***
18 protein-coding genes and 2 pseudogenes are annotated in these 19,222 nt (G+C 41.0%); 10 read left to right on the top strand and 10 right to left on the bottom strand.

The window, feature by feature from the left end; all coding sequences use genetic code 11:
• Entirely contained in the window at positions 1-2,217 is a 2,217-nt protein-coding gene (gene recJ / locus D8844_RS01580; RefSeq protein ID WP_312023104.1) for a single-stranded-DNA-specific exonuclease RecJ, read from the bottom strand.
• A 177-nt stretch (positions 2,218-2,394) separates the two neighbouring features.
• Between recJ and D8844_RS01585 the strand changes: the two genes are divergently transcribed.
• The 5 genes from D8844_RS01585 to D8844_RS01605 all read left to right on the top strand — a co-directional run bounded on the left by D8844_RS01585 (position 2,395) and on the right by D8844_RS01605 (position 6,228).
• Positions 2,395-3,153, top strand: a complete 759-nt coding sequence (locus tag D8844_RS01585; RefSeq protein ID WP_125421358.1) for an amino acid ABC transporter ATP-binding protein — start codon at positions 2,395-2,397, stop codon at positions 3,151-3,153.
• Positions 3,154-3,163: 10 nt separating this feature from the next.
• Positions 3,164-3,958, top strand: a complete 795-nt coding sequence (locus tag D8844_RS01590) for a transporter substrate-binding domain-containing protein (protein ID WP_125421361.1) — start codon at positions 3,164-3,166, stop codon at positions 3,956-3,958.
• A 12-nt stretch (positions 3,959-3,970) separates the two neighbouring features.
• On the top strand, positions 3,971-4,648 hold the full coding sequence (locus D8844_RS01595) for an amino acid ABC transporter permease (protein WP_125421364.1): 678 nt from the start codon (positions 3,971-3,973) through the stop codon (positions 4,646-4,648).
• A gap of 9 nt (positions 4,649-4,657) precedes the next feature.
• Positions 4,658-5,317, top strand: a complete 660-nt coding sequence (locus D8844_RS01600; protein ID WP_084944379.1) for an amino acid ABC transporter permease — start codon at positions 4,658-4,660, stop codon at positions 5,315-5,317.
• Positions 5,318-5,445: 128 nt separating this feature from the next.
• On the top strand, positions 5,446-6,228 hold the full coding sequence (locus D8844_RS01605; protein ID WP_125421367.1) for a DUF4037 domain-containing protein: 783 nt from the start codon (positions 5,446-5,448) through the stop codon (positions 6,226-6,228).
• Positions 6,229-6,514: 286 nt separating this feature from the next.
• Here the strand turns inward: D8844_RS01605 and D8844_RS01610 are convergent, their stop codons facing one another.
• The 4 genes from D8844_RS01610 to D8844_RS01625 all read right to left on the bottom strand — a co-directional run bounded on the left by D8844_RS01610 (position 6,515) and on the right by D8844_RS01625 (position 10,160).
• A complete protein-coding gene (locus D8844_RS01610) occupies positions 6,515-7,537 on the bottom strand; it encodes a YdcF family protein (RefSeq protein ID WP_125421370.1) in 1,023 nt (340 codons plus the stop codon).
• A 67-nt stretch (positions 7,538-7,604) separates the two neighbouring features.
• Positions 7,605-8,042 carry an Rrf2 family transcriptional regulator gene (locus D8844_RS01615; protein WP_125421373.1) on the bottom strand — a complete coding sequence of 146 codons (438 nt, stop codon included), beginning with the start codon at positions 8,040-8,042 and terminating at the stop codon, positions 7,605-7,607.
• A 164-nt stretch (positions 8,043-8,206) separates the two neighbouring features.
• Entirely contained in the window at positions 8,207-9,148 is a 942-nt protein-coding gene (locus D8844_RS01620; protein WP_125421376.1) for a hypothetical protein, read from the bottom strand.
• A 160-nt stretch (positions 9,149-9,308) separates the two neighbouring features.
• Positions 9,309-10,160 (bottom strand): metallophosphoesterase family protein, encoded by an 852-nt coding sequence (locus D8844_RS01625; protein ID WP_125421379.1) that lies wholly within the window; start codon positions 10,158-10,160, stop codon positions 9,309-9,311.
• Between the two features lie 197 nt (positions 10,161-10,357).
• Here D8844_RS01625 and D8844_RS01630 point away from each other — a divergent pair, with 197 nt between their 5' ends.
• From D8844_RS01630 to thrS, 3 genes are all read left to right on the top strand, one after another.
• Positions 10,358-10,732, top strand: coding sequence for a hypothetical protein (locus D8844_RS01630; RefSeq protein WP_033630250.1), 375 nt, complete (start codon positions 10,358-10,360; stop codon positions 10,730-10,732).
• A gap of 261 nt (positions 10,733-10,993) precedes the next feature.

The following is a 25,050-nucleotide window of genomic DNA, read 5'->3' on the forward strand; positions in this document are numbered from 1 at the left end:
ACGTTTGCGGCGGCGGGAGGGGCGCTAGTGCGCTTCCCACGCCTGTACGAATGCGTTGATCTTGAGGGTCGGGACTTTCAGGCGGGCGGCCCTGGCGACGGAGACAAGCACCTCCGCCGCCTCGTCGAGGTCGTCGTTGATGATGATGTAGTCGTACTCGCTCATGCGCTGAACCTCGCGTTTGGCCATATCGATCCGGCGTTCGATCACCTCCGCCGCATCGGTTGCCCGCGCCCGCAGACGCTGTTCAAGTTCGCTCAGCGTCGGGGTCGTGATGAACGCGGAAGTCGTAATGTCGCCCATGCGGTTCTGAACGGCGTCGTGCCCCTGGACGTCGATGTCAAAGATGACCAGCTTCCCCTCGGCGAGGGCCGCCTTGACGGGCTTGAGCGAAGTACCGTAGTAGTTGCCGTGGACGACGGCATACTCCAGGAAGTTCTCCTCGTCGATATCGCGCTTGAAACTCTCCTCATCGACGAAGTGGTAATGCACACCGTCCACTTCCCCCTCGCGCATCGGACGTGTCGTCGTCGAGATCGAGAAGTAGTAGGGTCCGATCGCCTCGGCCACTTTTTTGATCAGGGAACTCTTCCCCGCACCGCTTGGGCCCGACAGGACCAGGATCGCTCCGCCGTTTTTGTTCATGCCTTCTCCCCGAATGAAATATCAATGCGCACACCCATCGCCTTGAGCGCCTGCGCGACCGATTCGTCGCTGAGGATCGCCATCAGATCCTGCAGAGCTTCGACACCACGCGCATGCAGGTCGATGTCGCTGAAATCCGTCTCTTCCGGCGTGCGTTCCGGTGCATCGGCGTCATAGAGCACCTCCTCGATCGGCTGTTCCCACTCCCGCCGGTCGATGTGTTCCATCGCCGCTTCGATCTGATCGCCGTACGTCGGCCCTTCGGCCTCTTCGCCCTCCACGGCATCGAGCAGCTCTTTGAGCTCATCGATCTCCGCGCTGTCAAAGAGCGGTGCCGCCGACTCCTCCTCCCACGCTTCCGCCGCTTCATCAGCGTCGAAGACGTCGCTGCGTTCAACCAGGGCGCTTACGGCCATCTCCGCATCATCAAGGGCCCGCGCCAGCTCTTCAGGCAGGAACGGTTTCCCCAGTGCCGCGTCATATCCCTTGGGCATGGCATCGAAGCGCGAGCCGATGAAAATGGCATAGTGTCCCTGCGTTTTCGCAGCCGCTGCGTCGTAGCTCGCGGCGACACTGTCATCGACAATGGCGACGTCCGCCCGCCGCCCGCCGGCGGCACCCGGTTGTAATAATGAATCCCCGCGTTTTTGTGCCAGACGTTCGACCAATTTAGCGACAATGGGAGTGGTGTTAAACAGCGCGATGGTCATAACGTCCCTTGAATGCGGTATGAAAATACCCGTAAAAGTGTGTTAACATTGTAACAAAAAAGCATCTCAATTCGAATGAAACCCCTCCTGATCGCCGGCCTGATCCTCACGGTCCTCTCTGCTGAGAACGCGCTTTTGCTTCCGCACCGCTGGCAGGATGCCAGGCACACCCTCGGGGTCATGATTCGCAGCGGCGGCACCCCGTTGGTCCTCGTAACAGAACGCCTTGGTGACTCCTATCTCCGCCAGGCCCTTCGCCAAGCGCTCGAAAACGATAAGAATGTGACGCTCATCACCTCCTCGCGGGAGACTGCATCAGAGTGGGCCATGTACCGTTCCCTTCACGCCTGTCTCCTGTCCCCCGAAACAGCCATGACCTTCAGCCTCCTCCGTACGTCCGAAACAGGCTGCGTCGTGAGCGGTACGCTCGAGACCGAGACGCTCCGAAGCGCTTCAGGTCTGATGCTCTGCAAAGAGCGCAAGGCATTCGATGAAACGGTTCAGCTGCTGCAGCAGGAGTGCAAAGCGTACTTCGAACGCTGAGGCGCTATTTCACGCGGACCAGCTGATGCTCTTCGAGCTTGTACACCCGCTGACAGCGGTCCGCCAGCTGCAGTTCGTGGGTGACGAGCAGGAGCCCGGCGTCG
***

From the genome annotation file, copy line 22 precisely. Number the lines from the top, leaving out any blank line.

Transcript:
• A 164-nt stretch (positions 8,043-8,206) separates the two neighbouring features.